While the appellate body recognized section 907’s aim of reducing youth smoking as “a legitimate objective,” the appellate body questioned whether 907 actually operates to serve this aim because “menthol cigarettes have the same product characteristic that, from the perspective of the stated objective of Section 907(a)(1)(A), justified the prohibition of clove cigarettes” – namely a flavor that masks the harshness of tobacco, making cigarettes more palatable to inexperienced smokers. The appellate body also rejected the United States’ argument that the exemption of menthol was created to address legitimate regulatory concerns, unrelated to national origin: 1) that prohibiting a product used by millions of smokers will overwhelm the health system with nicotine addicts experiencing withdrawal symptoms, and 2) that a prohibition would lead to an increase in smuggling and illicit sales of menthol cigarettes. The appellate body did not find these arguments credible, stating that “it is not clear that the risks that the United States claims to minimize by allowing menthol cigarettes to remain in the market would materialize if menthol cigarettes were to be banned, insofar as regular cigarettes [which, like menthol cigarettes, contain nicotine] would remain in the market.”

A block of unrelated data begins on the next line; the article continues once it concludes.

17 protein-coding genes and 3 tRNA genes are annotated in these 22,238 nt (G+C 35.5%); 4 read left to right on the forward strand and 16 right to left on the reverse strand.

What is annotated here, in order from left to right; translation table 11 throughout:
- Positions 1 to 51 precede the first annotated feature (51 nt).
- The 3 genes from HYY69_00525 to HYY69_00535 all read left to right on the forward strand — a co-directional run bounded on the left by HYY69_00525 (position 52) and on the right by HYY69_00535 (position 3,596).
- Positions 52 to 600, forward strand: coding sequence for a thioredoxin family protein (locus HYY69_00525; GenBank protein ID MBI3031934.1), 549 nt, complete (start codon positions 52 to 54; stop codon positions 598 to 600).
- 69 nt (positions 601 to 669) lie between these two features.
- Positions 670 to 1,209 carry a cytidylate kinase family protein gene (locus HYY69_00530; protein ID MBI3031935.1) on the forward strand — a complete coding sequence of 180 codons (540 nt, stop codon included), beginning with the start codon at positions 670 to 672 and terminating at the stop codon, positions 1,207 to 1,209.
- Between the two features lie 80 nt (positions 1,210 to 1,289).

On May 24, 2012, the U.S. made a statement to the DSB indicating it “intends to implement the recommendations and rulings of the [Appellate Body] in a manner that protects public health and respects the obligations of the United States under the WTO Agreement.” However, the U.S. also reiterated its stance that prohibiting clove and other flavored cigarettes would benefit public health by reducing the likelihood that youth would start smoking. On June 14, 2012, Indonesia and the U.S. agreed that the U.S. would have until July 24, 2013 to implement the appellate body’s rulings.

On July 23, 2013, the U. S. provided a status report to the DSB in which it claimed that it was implementing the recommendations and rulings of the DSB by publishing an Advanced Noticed of Proposed Rulemaking (ANPRM) relating to menthol in cigarettes by the FDA, releasing a scientific evaluation of menthol in cigarettes by the FDA, announcing a youth education campaign targeting menthol cigarettes, sharing cessation tools through, and educating the public about menthol cigarettes through In addition, the U.S. noted that the “statement today was quite clear in that we have taken measures to come into compliance,” and that “our view is that we will not need to revert to this item.”